Intelligence Surveillance & Privacy

Chatter: Russian Spies in Reality and Fiction with Calder Walton

David Priess, Calder Walton
Thursday, August 17, 2023, 8:00 AM
Dr. Calder Walton joined to discuss researching and writing within the intelligence history subfield and the history of Russian spying.

Published by The Lawfare Institute
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Dr. Calder Walton, assistant director of the Applied History Project and Intelligence Project at Harvard University's Belfer Center for Science and International Affairs, has become one of the world's most highly respected intelligence historians. His most recent book, Spies: The Epic Intelligence War Between East and West, describes the long history of Russian spying--placing it into the wider context of the hundred-year espionage war between the East and West. And this gives him a remarkable perspective on how Soviet and Russian operations against the West have been portrayed in movies and television.

David Priess spoke with Calder about his path to researching and writing within the intelligence history subfield; the story of the Mitrokhin archive; the Cambridge Five; the Rosenbergs; Oleg Penkovsky; Aldrich Ames; Robert Hanssen; Russian disinformation campaigns in historical context; enduring popular myths about the master recruits of the KGB; and much more.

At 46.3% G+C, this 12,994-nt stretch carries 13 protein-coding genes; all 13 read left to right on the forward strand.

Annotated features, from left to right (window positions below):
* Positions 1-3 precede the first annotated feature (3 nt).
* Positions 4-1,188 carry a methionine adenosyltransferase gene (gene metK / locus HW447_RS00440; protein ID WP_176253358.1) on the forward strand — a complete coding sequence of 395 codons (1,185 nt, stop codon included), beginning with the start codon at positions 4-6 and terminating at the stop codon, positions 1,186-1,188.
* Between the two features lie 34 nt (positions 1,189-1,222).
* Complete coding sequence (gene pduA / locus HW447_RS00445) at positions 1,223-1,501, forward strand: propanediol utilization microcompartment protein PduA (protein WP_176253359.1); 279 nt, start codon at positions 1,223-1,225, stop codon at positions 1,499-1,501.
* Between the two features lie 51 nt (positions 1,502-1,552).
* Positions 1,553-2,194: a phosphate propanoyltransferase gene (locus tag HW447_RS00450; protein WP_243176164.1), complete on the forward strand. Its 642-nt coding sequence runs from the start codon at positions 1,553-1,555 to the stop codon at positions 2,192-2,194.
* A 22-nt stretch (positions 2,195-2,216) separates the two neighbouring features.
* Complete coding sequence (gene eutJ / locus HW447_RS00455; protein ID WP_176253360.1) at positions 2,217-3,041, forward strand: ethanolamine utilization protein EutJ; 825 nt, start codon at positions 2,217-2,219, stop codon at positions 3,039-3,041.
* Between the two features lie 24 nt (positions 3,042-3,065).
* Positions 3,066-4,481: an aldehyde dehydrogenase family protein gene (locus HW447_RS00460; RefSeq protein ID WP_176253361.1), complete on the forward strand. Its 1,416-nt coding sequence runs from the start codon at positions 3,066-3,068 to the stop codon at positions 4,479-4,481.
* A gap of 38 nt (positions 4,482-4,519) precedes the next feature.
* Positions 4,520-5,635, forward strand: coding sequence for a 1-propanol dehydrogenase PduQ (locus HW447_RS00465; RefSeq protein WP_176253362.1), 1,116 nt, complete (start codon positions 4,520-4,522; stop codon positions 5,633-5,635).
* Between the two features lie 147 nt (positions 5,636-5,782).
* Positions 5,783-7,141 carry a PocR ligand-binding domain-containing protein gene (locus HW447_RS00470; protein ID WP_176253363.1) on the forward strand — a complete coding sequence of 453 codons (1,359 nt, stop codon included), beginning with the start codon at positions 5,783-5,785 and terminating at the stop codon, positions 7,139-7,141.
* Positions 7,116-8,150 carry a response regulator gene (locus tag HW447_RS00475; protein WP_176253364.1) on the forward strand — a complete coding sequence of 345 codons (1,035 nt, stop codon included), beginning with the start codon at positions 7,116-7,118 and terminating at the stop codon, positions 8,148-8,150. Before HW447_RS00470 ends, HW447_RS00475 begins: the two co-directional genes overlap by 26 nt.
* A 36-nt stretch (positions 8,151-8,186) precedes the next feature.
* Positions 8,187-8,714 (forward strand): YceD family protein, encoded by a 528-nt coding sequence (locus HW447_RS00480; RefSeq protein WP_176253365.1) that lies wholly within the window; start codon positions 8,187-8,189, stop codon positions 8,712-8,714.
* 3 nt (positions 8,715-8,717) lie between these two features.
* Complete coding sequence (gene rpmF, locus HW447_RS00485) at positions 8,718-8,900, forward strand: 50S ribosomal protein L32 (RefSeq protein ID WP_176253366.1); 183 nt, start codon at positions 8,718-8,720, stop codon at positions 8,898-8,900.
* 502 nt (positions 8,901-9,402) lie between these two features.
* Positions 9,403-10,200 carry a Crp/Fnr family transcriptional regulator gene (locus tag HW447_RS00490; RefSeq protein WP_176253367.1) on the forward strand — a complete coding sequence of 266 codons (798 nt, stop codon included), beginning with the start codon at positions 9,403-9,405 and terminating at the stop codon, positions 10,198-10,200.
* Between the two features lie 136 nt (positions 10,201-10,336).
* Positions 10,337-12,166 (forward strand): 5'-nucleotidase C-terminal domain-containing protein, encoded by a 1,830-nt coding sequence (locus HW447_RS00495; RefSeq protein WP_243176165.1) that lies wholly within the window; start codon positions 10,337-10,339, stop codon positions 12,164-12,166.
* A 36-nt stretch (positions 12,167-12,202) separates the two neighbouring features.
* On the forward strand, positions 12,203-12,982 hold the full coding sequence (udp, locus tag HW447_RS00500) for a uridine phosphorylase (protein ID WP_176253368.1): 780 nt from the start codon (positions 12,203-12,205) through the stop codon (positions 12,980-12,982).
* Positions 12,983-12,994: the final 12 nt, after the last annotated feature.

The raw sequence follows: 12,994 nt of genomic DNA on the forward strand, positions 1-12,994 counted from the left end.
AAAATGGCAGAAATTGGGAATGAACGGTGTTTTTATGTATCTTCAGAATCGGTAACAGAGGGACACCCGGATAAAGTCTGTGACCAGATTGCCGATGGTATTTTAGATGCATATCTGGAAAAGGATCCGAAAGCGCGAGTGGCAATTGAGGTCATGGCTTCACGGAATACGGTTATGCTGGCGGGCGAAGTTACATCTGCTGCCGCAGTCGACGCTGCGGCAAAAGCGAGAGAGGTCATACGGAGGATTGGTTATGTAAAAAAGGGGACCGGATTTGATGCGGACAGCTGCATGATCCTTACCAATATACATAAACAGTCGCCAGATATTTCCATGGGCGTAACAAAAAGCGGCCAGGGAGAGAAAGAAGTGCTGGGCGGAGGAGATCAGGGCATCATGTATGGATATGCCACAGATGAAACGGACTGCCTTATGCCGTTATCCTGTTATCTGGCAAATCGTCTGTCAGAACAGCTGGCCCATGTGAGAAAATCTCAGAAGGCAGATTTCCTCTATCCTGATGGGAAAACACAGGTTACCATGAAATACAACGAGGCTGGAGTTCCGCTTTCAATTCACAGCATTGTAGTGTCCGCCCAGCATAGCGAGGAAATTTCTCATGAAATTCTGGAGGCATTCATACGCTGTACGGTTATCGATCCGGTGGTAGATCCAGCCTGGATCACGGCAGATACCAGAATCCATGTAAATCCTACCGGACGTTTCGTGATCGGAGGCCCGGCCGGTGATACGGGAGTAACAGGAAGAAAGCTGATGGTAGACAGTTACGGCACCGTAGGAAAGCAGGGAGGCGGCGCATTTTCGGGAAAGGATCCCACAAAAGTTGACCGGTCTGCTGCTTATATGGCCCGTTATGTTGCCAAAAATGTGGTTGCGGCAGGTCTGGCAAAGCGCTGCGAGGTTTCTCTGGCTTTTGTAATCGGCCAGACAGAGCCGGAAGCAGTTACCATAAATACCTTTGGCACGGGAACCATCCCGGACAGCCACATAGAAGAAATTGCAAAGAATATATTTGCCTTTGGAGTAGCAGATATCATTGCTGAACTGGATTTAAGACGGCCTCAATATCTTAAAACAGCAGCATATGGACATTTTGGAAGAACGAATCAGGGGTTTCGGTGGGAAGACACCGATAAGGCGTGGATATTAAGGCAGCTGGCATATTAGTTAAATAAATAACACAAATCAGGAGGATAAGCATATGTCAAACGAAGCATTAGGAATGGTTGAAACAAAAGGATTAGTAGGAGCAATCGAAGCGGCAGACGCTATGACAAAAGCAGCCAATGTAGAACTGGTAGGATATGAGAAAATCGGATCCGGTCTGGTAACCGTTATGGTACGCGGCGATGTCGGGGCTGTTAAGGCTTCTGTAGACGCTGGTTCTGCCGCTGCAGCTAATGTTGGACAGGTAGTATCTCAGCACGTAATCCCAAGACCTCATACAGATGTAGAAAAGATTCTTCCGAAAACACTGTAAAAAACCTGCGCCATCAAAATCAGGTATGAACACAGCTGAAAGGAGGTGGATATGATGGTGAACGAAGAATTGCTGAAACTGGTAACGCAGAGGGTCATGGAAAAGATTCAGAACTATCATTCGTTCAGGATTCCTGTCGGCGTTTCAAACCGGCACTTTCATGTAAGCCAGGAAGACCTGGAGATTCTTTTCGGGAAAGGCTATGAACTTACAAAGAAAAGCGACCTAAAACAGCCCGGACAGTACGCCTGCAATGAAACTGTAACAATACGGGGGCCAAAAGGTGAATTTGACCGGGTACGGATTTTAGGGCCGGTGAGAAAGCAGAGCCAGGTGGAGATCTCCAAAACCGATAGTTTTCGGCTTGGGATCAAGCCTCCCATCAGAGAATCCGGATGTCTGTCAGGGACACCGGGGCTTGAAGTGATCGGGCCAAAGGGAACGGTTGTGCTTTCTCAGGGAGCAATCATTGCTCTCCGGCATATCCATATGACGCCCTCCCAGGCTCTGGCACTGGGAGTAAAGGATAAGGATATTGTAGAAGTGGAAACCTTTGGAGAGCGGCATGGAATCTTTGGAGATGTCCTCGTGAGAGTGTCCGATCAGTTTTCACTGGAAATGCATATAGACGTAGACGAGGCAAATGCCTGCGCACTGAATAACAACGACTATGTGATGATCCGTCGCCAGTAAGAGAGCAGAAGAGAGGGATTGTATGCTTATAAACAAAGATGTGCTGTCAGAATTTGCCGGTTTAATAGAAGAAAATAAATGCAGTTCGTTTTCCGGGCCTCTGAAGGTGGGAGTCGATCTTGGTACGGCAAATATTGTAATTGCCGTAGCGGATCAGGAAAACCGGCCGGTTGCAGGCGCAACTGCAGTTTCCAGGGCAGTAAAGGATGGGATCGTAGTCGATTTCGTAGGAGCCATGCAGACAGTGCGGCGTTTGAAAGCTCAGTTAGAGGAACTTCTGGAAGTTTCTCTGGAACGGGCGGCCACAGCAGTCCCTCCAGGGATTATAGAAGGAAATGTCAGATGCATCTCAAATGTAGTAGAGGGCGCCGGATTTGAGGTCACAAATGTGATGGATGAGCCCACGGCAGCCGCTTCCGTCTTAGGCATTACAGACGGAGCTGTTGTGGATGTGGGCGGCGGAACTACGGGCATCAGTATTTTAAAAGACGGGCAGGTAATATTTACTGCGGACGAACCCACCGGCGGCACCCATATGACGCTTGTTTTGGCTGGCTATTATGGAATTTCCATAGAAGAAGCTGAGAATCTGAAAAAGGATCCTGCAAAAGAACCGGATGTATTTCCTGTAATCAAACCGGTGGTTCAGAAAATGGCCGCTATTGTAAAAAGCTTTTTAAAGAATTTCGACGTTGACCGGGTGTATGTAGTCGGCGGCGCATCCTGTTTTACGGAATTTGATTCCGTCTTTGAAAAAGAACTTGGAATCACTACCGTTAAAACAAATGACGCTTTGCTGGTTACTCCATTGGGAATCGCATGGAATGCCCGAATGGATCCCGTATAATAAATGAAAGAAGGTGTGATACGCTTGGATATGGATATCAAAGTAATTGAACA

Among the works mentioned in this episode:

Chatter is a production of Lawfare and Goat Rodeo. This episode was produced and edited by Cara Shillenn of Goat Rodeo. Podcast theme by David Priess, featuring music created using Groovepad.

David Priess is Director of Intelligence at Bedrock Learning, Inc. and a Senior Fellow at the Michael V. Hayden Center for Intelligence, Policy, and International Security. He served during the Clinton and Bush 43 administrations as a CIA officer and has written two books: “The President’s Book of Secrets,” about the top-secret President’s Daily Brief, and "How To Get Rid of a President," describing the ways American presidents have left office.
Dr. Calder Walton is one of the world’s leading scholars of intelligence and national security. An historian at Harvard’s Kennedy School of Government, he received a doctorate in history from Trinity College, Cambridge, where he also helped to write MI5’s authorized hundred-year history.

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